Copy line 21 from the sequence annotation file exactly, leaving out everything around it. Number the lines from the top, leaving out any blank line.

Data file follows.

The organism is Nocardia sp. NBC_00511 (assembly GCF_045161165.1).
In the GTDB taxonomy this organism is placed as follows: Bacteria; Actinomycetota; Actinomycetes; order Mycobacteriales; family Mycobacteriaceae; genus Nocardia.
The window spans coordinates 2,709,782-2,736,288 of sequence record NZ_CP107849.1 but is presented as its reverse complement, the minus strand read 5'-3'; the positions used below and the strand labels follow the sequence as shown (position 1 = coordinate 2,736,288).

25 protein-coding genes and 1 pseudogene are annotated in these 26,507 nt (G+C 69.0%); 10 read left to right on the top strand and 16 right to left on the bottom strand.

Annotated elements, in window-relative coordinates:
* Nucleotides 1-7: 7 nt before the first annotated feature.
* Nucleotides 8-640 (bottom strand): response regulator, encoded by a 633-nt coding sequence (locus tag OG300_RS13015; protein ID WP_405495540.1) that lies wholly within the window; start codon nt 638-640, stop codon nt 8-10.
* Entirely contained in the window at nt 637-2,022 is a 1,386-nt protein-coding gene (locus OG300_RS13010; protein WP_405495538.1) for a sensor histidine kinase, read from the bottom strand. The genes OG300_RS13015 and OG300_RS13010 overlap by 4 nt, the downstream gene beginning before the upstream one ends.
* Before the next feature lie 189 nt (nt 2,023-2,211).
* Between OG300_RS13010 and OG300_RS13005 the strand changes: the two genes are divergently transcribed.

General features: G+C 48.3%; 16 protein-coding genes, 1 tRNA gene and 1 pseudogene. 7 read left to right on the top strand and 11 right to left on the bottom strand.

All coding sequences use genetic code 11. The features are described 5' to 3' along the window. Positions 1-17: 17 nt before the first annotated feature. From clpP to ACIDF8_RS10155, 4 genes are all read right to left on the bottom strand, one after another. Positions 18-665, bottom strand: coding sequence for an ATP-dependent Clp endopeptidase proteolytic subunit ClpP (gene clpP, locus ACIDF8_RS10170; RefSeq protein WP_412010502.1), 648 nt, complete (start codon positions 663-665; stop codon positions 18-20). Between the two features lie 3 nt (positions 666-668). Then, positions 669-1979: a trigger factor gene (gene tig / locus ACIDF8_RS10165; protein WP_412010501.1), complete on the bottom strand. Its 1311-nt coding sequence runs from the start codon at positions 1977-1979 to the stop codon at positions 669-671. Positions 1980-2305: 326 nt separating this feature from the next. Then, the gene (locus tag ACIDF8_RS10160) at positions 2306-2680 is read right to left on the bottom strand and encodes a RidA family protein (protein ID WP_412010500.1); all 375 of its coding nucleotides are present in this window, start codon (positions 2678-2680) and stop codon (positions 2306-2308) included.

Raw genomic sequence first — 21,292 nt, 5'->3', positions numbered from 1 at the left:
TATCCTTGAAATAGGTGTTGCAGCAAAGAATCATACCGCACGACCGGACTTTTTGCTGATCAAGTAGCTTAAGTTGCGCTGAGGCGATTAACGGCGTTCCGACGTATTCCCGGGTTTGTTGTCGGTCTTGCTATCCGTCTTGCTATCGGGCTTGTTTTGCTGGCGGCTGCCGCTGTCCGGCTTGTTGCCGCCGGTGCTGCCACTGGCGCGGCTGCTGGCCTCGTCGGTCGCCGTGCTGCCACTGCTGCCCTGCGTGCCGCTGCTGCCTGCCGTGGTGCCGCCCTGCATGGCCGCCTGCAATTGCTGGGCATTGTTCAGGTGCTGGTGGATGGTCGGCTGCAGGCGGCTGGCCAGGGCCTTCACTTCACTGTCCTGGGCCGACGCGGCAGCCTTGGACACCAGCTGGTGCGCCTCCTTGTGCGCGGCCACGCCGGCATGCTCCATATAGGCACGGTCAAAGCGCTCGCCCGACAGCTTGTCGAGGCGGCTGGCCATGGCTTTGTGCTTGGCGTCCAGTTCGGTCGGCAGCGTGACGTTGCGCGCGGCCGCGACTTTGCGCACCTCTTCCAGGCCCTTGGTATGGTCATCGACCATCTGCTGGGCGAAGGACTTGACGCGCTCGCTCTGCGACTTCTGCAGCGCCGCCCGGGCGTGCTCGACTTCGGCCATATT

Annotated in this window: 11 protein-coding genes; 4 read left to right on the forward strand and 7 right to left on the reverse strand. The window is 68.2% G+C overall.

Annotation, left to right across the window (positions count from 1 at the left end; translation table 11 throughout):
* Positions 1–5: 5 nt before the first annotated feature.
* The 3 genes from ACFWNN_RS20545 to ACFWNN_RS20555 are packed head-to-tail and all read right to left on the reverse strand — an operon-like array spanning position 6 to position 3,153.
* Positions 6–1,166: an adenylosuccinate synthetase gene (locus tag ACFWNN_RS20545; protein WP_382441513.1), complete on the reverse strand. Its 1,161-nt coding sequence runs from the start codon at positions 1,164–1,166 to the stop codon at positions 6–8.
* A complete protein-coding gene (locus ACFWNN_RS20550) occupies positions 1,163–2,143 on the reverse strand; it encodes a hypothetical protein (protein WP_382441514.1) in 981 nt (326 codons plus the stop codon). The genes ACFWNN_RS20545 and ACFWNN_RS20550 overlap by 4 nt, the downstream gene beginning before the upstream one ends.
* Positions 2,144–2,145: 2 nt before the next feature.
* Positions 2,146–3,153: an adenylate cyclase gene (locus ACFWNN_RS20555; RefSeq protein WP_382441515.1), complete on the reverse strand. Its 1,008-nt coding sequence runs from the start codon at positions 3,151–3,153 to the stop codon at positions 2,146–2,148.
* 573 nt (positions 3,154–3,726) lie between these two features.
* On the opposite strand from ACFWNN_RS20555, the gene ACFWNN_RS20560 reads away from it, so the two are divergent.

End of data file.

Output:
* Positions 2,144–2,145: 2 nt before the next feature.